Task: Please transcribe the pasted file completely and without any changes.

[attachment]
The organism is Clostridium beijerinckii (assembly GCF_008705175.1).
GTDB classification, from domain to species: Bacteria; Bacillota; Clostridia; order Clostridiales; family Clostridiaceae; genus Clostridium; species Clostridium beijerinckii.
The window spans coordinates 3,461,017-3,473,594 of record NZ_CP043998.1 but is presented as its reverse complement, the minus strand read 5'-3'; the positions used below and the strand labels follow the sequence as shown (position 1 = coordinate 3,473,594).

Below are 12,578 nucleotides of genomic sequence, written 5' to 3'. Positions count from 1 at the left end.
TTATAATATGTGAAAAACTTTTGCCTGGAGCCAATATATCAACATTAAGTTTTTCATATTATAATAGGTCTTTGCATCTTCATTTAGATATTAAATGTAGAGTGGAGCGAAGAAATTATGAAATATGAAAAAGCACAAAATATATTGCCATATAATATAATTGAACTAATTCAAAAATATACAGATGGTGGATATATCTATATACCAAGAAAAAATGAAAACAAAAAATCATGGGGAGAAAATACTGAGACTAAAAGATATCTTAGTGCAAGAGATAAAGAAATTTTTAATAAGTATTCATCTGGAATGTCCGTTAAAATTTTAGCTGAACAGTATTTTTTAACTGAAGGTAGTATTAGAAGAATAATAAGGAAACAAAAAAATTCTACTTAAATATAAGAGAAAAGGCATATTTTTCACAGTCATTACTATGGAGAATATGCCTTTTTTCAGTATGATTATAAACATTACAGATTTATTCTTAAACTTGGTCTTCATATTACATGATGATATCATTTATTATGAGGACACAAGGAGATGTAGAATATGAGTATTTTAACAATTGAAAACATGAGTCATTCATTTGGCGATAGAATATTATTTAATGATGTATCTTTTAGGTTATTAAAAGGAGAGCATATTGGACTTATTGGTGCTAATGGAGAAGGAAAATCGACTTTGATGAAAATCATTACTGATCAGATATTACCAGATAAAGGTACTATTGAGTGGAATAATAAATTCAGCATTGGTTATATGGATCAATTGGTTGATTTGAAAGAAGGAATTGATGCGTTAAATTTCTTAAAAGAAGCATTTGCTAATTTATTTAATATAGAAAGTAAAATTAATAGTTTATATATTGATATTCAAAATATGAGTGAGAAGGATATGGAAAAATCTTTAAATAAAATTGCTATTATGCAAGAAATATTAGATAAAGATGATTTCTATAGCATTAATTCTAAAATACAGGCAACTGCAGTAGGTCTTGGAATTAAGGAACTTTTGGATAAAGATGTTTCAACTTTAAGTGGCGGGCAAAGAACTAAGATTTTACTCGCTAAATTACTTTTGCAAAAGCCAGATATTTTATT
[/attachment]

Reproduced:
The organism is Clostridium beijerinckii (assembly GCF_008705175.1).
GTDB classification, from domain to species: Bacteria; Bacillota; Clostridia; order Clostridiales; family Clostridiaceae; genus Clostridium; species Clostridium beijerinckii.
The window spans coordinates 3,461,017-3,473,594 of record NZ_CP043998.1 but is presented as its reverse complement, the minus strand read 5'-3'; the positions used below and the strand labels follow the sequence as shown (position 1 = coordinate 3,473,594).

Below are 12,578 nucleotides of genomic sequence, written 5' to 3'. Positions count from 1 at the left end.
TTATAATATGTGAAAAACTTTTGCCTGGAGCCAATATATCAACATTAAGTTTTTCATATTATAATAGGTCTTTGCATCTTCATTTAGATATTAAATGTAGAGTGGAGCGAAGAAATTATGAAATATGAAAAAGCACAAAATATATTGCCATATAATATAATTGAACTAATTCAAAAATATACAGATGGTGGATATATCTATATACCAAGAAAAAATGAAAACAAAAAATCATGGGGAGAAAATACTGAGACTAAAAGATATCTTAGTGCAAGAGATAAAGAAATTTTTAATAAGTATTCATCTGGAATGTCCGTTAAAATTTTAGCTGAACAGTATTTTTTAACTGAAGGTAGTATTAGAAGAATAATAAGGAAACAAAAAAATTCTACTTAAATATAAGAGAAAAGGCATATTTTTCACAGTCATTACTATGGAGAATATGCCTTTTTTCAGTATGATTATAAACATTACAGATTTATTCTTAAACTTGGTCTTCATATTACATGATGATATCATTTATTATGAGGACACAAGGAGATGTAGAATATGAGTATTTTAACAATTGAAAACATGAGTCATTCATTTGGCGATAGAATATTATTTAATGATGTATCTTTTAGGTTATTAAAAGGAGAGCATATTGGACTTATTGGTGCTAATGGAGAAGGAAAATCGACTTTGATGAAAATCATTACTGATCAGATATTACCAGATAAAGGTACTATTGAGTGGAATAATAAATTCAGCATTGGTTATATGGATCAATTGGTTGATTTGAAAGAAGGAATTGATGCGTTAAATTTCTTAAAAGAAGCATTTGCTAATTTATTTAATATAGAAAGTAAAATTAATAGTTTATATATTGATATTCAAAATATGAGTGAGAAGGATATGGAAAAATCTTTAAATAAAATTGCTATTATGCAAGAAATATTAGATAAAGATGATTTCTATAGCATTAATTCTAAAATACAGGCAACTGCAGTAGGTCTTGGAATTAAGGAACTTTTGGATAAAGATGTTTCAACTTTAAGTGGCGGGCAAAGAACTAAGATTTTACTCGCTAAATTACTTTTGCAAAAGCCAGATATTTTATT